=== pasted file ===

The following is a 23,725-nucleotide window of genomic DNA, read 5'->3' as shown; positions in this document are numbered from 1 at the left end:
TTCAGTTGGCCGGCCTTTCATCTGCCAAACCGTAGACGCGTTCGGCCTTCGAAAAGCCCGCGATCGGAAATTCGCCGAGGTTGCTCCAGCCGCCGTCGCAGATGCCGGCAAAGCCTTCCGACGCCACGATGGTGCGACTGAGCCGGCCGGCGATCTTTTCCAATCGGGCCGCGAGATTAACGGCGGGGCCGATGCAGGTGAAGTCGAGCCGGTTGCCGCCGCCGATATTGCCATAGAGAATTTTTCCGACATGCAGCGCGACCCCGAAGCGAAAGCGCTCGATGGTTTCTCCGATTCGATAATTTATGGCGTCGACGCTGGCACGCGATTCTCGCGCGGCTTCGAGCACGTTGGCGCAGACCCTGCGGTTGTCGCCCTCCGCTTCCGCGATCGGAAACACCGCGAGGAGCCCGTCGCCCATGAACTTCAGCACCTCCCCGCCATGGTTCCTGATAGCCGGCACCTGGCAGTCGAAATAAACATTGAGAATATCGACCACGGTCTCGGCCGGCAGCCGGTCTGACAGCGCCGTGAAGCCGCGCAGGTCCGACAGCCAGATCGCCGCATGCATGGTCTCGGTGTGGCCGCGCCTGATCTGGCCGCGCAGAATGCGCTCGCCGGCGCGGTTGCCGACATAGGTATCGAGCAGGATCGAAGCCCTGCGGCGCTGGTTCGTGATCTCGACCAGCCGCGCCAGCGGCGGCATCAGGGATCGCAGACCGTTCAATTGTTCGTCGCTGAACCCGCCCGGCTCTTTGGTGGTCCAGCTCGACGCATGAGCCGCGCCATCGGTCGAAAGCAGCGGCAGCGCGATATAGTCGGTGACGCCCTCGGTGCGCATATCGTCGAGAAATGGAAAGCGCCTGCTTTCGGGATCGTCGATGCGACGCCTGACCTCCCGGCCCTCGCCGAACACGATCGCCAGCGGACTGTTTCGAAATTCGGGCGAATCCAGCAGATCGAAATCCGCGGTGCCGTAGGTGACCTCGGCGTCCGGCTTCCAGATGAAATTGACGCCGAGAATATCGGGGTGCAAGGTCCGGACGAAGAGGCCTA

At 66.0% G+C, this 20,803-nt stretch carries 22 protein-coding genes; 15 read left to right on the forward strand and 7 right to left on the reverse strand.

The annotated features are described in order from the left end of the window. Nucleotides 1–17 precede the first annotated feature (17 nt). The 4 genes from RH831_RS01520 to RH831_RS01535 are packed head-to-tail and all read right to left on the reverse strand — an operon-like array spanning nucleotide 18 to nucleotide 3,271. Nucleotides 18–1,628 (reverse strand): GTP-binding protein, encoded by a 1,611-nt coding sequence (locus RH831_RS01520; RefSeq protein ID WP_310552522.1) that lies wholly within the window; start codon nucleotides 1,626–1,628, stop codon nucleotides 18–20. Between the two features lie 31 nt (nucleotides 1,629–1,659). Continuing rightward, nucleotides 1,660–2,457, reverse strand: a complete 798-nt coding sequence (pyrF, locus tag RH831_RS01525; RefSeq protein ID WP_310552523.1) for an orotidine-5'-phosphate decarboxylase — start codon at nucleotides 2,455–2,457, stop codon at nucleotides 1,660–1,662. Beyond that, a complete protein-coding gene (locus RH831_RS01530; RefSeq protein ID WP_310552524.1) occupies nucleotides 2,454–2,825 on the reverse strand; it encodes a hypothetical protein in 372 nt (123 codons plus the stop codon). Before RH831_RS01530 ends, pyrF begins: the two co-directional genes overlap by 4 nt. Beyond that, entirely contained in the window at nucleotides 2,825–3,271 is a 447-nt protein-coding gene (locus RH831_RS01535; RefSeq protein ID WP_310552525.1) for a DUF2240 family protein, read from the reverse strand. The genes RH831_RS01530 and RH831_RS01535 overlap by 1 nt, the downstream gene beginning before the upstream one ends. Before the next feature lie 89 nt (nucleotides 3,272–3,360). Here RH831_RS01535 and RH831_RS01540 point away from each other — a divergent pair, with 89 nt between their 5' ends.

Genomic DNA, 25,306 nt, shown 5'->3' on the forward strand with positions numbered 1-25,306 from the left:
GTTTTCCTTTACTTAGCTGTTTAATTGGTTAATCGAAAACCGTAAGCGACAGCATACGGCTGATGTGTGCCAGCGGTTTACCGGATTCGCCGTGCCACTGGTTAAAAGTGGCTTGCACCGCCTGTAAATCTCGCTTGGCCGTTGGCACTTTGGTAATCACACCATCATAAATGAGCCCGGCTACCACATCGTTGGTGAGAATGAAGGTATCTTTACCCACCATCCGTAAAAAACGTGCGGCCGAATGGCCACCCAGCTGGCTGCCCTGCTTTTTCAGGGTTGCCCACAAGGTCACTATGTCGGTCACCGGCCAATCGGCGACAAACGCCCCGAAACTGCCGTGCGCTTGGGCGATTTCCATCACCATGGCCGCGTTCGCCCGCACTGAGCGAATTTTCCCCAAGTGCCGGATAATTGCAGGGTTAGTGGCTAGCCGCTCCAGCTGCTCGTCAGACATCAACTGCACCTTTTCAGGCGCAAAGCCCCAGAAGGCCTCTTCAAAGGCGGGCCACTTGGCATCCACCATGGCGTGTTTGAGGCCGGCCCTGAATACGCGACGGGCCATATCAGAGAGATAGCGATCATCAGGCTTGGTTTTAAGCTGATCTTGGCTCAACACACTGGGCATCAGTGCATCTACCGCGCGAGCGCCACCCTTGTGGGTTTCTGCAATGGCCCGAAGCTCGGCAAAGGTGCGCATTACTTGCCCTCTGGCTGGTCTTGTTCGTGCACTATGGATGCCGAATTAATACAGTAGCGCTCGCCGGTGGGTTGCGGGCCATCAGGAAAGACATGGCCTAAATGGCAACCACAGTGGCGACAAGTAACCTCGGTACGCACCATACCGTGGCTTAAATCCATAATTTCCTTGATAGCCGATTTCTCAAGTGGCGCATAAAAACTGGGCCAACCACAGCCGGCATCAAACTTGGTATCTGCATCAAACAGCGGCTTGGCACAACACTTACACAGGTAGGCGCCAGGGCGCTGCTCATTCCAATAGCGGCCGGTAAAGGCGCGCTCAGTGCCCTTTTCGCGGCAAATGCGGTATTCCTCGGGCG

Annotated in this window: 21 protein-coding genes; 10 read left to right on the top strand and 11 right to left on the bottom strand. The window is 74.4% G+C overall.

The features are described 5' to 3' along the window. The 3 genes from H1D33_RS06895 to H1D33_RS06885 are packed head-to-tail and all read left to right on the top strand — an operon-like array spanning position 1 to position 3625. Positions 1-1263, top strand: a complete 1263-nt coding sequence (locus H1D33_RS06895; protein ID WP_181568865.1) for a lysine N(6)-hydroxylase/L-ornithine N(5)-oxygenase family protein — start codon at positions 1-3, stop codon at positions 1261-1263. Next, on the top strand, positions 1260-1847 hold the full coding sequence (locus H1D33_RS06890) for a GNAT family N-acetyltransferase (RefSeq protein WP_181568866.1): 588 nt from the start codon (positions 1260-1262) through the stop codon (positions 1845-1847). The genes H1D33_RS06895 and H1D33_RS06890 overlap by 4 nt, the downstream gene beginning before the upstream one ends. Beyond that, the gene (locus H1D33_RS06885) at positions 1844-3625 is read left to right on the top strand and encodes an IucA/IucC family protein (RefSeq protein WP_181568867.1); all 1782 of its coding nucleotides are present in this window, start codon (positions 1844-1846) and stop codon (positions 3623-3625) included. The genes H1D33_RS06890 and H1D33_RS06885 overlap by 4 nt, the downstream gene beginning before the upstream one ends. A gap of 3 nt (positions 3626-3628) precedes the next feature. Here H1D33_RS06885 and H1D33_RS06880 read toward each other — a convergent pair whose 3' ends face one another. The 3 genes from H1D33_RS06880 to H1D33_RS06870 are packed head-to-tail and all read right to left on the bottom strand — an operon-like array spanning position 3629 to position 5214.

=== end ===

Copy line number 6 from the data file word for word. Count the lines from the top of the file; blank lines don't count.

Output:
GTTTTCCTTTACTTAGCTGTTTAATTGGTTAATCGAAAACCGTAAGCGACAGCATACGGCTGATGTGTGCCAGCGGTTTACCGGATTCGCCGTGCCACTGGTTAAAAGTGGCTTGCACCGCCTGTAAATCTCGCTTGGCCGTTGGCACTTTGGTAATCACACCATCATAAATGAGCCCGGCTACCACATCGTTGGTGAGAATGAAGGTATCTTTACCCACCATCCGTAAAAAACGTGCGGCCGAATGGCCACCCAGCTGGCTGCCCTGCTTTTTCAGGGTTGCCCACAAGGTCACTATGTCGGTCACCGGCCAATCGGCGACAAACGCCCCGAAACTGCCGTGCGCTTGGGCGATTTCCATCACCATGGCCGCGTTCGCCCGCACTGAGCGAATTTTCCCCAAGTGCCGGATAATTGCAGGGTTAGTGGCTAGCCGCTCCAGCTGCTCGTCAGACATCAACTGCACCTTTTCAGGCGCAAAGCCCCAGAAGGCCTCTTCAAAGGCGGGCCACTTGGCATCCACCATGGCGTGTTTGAGGCCGGCCCTGAATACGCGACGGGCCATATCAGAGAGATAGCGATCATCAGGCTTGGTTTTAAGCTGATCTTGGCTCAACACACTGGGCATCAGTGCATCTACCGCGCGAGCGCCACCCTTGTGGGTTTCTGCAATGGCCCGAAGCTCGGCAAAGGTGCGCATTACTTGCCCTCTGGCTGGTCTTGTTCGTGCACTATGGATGCCGAATTAATACAGTAGCGCTCGCCGGTGGGTTGCGGGCCATCAGGAAAGACATGGCCTAAATGGCAACCACAGTGGCGACAAGTAACCTCGGTACGCACCATACCGTGGCTTAAATCCATAATTTCCTTGATAGCCGATTTCTCAAGTGGCGCATAAAAACTGGGCCAACCACAGCCGGCATCAAACTTGGTATCTGCATCAAACAGCGGCTTGGCACAACACTTACACAGGTAGGCGCCAGGGCGCTGCTCATTCCAATAGCGGCCGGTAAAGGCGCGCTCAGTGCCCTTTTCGCGGCAAATGCGGTATTCCTCGGGCG